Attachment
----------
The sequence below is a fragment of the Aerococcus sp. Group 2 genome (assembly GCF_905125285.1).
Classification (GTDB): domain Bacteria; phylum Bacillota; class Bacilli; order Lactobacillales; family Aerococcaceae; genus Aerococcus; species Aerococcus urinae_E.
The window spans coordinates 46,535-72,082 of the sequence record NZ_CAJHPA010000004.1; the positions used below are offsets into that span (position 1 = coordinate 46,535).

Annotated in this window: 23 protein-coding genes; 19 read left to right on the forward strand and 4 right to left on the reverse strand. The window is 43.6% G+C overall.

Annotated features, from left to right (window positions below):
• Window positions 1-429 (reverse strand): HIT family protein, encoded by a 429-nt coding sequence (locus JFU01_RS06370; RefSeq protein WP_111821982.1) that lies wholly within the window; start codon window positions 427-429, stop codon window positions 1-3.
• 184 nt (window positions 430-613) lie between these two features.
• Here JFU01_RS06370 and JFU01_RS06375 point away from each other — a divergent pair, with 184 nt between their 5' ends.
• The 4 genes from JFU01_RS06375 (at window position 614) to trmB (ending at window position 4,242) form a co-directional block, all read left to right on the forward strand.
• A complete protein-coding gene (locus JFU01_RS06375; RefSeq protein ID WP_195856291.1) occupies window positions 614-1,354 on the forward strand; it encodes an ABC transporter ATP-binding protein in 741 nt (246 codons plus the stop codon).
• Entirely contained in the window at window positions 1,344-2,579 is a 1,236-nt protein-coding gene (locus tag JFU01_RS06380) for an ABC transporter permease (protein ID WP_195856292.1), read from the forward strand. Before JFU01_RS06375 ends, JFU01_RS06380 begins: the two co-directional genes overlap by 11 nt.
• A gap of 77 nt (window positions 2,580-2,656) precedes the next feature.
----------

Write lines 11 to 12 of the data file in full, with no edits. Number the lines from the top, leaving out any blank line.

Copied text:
• Entirely contained in the window at window positions 1,344-2,579 is a 1,236-nt protein-coding gene (locus tag JFU01_RS06380) for an ABC transporter permease (protein ID WP_195856292.1), read from the forward strand. Before JFU01_RS06375 ends, JFU01_RS06380 begins: the two co-directional genes overlap by 11 nt.
• A gap of 77 nt (window positions 2,580-2,656) precedes the next feature.